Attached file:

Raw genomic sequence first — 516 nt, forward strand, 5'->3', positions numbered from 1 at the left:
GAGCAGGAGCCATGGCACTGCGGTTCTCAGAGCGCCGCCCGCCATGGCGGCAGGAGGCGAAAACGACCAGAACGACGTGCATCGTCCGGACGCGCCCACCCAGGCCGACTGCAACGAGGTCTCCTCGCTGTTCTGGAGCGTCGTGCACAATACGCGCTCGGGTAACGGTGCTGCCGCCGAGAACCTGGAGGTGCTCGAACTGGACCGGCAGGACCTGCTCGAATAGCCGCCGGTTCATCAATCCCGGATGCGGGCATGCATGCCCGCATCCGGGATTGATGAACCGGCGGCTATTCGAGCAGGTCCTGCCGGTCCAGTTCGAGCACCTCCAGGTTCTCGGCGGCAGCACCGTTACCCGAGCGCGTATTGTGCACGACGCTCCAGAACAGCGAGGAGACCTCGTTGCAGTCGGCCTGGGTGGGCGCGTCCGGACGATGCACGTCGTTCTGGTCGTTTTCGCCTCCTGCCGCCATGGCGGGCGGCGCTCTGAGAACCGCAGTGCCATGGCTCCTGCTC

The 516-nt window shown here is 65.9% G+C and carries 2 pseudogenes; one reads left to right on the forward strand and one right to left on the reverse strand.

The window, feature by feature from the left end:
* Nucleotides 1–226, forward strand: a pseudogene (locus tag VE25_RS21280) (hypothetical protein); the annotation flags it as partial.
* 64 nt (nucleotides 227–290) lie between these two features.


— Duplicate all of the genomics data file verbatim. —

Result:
Raw genomic sequence first — 516 nt, forward strand, 5'->3', positions numbered from 1 at the left:
GAGCAGGAGCCATGGCACTGCGGTTCTCAGAGCGCCGCCCGCCATGGCGGCAGGAGGCGAAAACGACCAGAACGACGTGCATCGTCCGGACGCGCCCACCCAGGCCGACTGCAACGAGGTCTCCTCGCTGTTCTGGAGCGTCGTGCACAATACGCGCTCGGGTAACGGTGCTGCCGCCGAGAACCTGGAGGTGCTCGAACTGGACCGGCAGGACCTGCTCGAATAGCCGCCGGTTCATCAATCCCGGATGCGGGCATGCATGCCCGCATCCGGGATTGATGAACCGGCGGCTATTCGAGCAGGTCCTGCCGGTCCAGTTCGAGCACCTCCAGGTTCTCGGCGGCAGCACCGTTACCCGAGCGCGTATTGTGCACGACGCTCCAGAACAGCGAGGAGACCTCGTTGCAGTCGGCCTGGGTGGGCGCGTCCGGACGATGCACGTCGTTCTGGTCGTTTTCGCCTCCTGCCGCCATGGCGGGCGGCGCTCTGAGAACCGCAGTGCCATGGCTCCTGCTC

The 516-nt window shown here is 65.9% G+C and carries 2 pseudogenes; one reads left to right on the forward strand and one right to left on the reverse strand.

The window, feature by feature from the left end:
* Nucleotides 1–226, forward strand: a pseudogene (locus tag VE25_RS21280) (hypothetical protein); the annotation flags it as partial.
* 64 nt (nucleotides 227–290) lie between these two features.